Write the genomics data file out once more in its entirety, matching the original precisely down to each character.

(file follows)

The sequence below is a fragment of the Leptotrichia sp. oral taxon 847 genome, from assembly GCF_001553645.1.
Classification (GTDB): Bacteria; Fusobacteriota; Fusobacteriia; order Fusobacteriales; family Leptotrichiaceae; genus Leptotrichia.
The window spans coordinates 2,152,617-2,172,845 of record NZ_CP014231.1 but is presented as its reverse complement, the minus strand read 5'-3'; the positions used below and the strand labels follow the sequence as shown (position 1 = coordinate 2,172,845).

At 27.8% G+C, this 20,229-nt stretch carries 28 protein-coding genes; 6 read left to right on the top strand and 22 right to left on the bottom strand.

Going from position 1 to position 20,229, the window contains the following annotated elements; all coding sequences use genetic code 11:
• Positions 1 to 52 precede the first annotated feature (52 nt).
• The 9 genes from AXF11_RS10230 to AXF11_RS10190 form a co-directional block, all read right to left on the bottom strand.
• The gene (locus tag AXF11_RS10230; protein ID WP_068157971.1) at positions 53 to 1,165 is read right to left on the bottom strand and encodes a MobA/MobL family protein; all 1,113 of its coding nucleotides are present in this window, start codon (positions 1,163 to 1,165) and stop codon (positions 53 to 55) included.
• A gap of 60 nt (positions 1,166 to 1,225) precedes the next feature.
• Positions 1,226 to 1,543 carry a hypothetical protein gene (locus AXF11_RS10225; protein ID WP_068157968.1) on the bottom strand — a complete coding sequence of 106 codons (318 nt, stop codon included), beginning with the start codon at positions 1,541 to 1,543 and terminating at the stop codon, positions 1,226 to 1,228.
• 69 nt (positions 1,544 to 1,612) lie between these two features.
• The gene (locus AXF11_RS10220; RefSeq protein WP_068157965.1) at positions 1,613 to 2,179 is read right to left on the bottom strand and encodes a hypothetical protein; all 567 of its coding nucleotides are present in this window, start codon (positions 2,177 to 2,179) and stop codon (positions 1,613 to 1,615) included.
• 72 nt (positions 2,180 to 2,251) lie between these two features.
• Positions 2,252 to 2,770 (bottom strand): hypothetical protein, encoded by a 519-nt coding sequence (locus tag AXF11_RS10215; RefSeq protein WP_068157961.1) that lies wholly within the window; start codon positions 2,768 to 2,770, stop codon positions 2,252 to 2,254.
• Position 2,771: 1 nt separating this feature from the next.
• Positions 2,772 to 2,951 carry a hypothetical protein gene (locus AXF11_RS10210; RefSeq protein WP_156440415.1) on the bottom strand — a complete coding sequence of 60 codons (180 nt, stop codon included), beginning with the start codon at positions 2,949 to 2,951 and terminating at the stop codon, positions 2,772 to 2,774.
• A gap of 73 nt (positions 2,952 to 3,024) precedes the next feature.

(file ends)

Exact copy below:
The sequence below is a fragment of the Leptotrichia sp. oral taxon 847 genome, from assembly GCF_001553645.1.
Classification (GTDB): Bacteria; Fusobacteriota; Fusobacteriia; order Fusobacteriales; family Leptotrichiaceae; genus Leptotrichia.
The window spans coordinates 2,152,617-2,172,845 of record NZ_CP014231.1 but is presented as its reverse complement, the minus strand read 5'-3'; the positions used below and the strand labels follow the sequence as shown (position 1 = coordinate 2,172,845).

At 27.8% G+C, this 20,229-nt stretch carries 28 protein-coding genes; 6 read left to right on the top strand and 22 right to left on the bottom strand.

Going from position 1 to position 20,229, the window contains the following annotated elements; all coding sequences use genetic code 11:
• Positions 1 to 52 precede the first annotated feature (52 nt).
• The 9 genes from AXF11_RS10230 to AXF11_RS10190 form a co-directional block, all read right to left on the bottom strand.
• The gene (locus tag AXF11_RS10230; protein ID WP_068157971.1) at positions 53 to 1,165 is read right to left on the bottom strand and encodes a MobA/MobL family protein; all 1,113 of its coding nucleotides are present in this window, start codon (positions 1,163 to 1,165) and stop codon (positions 53 to 55) included.
• A gap of 60 nt (positions 1,166 to 1,225) precedes the next feature.
• Positions 1,226 to 1,543 carry a hypothetical protein gene (locus AXF11_RS10225; protein ID WP_068157968.1) on the bottom strand — a complete coding sequence of 106 codons (318 nt, stop codon included), beginning with the start codon at positions 1,541 to 1,543 and terminating at the stop codon, positions 1,226 to 1,228.
• 69 nt (positions 1,544 to 1,612) lie between these two features.
• The gene (locus AXF11_RS10220; RefSeq protein WP_068157965.1) at positions 1,613 to 2,179 is read right to left on the bottom strand and encodes a hypothetical protein; all 567 of its coding nucleotides are present in this window, start codon (positions 2,177 to 2,179) and stop codon (positions 1,613 to 1,615) included.
• 72 nt (positions 2,180 to 2,251) lie between these two features.
• Positions 2,252 to 2,770 (bottom strand): hypothetical protein, encoded by a 519-nt coding sequence (locus tag AXF11_RS10215; RefSeq protein WP_068157961.1) that lies wholly within the window; start codon positions 2,768 to 2,770, stop codon positions 2,252 to 2,254.
• Position 2,771: 1 nt separating this feature from the next.
• Positions 2,772 to 2,951 carry a hypothetical protein gene (locus AXF11_RS10210; RefSeq protein WP_156440415.1) on the bottom strand — a complete coding sequence of 60 codons (180 nt, stop codon included), beginning with the start codon at positions 2,949 to 2,951 and terminating at the stop codon, positions 2,772 to 2,774.
• A gap of 73 nt (positions 2,952 to 3,024) precedes the next feature.